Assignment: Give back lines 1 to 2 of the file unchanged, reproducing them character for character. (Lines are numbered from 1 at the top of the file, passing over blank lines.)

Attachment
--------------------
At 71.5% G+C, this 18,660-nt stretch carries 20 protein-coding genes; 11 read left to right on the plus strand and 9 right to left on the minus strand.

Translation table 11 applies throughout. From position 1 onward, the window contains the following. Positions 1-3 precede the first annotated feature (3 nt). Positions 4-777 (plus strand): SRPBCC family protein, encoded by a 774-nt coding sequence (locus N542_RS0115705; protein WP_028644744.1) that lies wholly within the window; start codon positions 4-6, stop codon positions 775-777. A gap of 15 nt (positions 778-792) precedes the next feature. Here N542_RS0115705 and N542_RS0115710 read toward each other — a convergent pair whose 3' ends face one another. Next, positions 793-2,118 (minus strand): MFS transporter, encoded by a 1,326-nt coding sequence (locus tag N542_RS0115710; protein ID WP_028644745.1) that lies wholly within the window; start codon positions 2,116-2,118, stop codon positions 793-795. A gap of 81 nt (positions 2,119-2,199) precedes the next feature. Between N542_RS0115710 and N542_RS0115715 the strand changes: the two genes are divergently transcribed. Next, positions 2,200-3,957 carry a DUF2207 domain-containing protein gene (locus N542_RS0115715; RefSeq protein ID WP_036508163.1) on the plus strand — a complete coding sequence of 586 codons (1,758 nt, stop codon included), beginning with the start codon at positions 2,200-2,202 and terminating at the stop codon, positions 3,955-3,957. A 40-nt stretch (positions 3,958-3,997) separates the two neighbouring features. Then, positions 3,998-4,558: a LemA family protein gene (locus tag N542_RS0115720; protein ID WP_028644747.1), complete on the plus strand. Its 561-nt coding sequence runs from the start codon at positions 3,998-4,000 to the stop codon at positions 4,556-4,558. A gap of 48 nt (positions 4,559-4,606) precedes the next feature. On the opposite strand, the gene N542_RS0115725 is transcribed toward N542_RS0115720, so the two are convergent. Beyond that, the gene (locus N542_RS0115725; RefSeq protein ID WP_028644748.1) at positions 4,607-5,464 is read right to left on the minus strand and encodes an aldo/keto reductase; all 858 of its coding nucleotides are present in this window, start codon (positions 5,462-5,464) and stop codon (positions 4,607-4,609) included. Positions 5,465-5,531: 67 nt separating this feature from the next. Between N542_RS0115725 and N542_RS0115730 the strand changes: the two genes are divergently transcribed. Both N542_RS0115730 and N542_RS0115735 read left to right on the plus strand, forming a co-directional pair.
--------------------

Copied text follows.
At 71.5% G+C, this 18,660-nt stretch carries 20 protein-coding genes; 11 read left to right on the plus strand and 9 right to left on the minus strand.

Translation table 11 applies throughout. From position 1 onward, the window contains the following. Positions 1-3 precede the first annotated feature (3 nt). Positions 4-777 (plus strand): SRPBCC family protein, encoded by a 774-nt coding sequence (locus N542_RS0115705; protein WP_028644744.1) that lies wholly within the window; start codon positions 4-6, stop codon positions 775-777. A gap of 15 nt (positions 778-792) precedes the next feature. Here N542_RS0115705 and N542_RS0115710 read toward each other — a convergent pair whose 3' ends face one another. Next, positions 793-2,118 (minus strand): MFS transporter, encoded by a 1,326-nt coding sequence (locus tag N542_RS0115710; protein ID WP_028644745.1) that lies wholly within the window; start codon positions 2,116-2,118, stop codon positions 793-795. A gap of 81 nt (positions 2,119-2,199) precedes the next feature. Between N542_RS0115710 and N542_RS0115715 the strand changes: the two genes are divergently transcribed. Next, positions 2,200-3,957 carry a DUF2207 domain-containing protein gene (locus N542_RS0115715; RefSeq protein ID WP_036508163.1) on the plus strand — a complete coding sequence of 586 codons (1,758 nt, stop codon included), beginning with the start codon at positions 2,200-2,202 and terminating at the stop codon, positions 3,955-3,957. A 40-nt stretch (positions 3,958-3,997) separates the two neighbouring features. Then, positions 3,998-4,558: a LemA family protein gene (locus tag N542_RS0115720; protein ID WP_028644747.1), complete on the plus strand. Its 561-nt coding sequence runs from the start codon at positions 3,998-4,000 to the stop codon at positions 4,556-4,558. A gap of 48 nt (positions 4,559-4,606) precedes the next feature. On the opposite strand, the gene N542_RS0115725 is transcribed toward N542_RS0115720, so the two are convergent. Beyond that, the gene (locus N542_RS0115725; RefSeq protein ID WP_028644748.1) at positions 4,607-5,464 is read right to left on the minus strand and encodes an aldo/keto reductase; all 858 of its coding nucleotides are present in this window, start codon (positions 5,462-5,464) and stop codon (positions 4,607-4,609) included. Positions 5,465-5,531: 67 nt separating this feature from the next. Between N542_RS0115725 and N542_RS0115730 the strand changes: the two genes are divergently transcribed. Both N542_RS0115730 and N542_RS0115735 read left to right on the plus strand, forming a co-directional pair.